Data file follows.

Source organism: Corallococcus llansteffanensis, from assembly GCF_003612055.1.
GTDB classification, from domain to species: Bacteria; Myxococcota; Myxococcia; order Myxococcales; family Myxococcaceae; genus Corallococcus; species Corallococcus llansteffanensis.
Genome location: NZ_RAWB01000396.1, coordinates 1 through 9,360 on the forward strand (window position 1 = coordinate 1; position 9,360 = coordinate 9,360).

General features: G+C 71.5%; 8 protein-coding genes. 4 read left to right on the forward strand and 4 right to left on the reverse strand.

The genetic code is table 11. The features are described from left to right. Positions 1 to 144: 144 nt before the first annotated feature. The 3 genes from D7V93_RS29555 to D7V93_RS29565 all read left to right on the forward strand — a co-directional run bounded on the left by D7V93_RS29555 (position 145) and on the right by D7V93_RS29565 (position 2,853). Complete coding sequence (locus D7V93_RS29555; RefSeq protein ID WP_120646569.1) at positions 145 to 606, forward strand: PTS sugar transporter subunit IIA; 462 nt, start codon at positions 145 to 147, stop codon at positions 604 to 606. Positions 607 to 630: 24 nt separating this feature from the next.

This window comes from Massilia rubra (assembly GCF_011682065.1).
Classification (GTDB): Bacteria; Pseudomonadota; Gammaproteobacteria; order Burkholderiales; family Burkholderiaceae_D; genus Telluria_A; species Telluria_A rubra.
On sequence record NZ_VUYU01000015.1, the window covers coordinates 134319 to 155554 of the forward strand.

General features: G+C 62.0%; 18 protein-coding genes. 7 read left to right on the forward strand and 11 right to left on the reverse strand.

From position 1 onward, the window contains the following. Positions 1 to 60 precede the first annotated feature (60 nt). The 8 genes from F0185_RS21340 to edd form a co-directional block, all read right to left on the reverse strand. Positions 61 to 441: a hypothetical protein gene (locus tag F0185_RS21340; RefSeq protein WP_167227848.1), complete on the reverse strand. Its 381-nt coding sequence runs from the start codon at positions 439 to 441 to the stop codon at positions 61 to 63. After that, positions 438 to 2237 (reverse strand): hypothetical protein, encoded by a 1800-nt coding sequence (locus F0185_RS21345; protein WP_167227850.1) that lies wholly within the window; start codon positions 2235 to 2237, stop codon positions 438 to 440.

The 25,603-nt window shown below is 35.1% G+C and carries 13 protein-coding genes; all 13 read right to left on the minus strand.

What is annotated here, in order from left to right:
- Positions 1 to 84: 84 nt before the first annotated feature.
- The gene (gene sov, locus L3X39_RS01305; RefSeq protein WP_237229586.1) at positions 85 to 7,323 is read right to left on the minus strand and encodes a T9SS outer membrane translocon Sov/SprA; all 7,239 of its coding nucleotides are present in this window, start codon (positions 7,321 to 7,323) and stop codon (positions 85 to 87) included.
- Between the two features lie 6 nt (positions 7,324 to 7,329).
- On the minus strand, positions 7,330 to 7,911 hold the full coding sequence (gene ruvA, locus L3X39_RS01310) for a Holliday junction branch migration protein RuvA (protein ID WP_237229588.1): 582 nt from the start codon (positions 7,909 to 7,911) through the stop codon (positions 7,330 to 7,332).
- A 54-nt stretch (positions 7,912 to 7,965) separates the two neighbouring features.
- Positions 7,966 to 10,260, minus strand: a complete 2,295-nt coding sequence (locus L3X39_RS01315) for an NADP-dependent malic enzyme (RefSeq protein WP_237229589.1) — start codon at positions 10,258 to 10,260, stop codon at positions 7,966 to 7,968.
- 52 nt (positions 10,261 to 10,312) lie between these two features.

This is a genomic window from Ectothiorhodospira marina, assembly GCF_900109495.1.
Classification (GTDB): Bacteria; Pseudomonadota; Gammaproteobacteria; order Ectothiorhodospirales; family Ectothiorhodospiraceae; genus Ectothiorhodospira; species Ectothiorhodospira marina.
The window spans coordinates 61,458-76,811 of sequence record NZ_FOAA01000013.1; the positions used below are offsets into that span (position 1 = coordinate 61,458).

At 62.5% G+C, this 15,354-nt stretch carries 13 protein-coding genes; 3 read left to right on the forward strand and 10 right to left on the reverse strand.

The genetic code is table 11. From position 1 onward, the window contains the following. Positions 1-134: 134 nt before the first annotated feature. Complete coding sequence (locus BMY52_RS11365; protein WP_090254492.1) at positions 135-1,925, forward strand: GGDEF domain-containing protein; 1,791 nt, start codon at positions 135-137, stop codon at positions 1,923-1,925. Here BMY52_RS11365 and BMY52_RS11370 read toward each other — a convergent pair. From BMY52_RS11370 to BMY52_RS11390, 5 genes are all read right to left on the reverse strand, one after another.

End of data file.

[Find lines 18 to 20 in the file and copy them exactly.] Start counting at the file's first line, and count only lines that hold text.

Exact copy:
- Positions 7,966 to 10,260, minus strand: a complete 2,295-nt coding sequence (locus L3X39_RS01315) for an NADP-dependent malic enzyme (RefSeq protein WP_237229589.1) — start codon at positions 10,258 to 10,260, stop codon at positions 7,966 to 7,968.
- 52 nt (positions 10,261 to 10,312) lie between these two features.

This is a genomic window from Ectothiorhodospira marina, assembly GCF_900109495.1.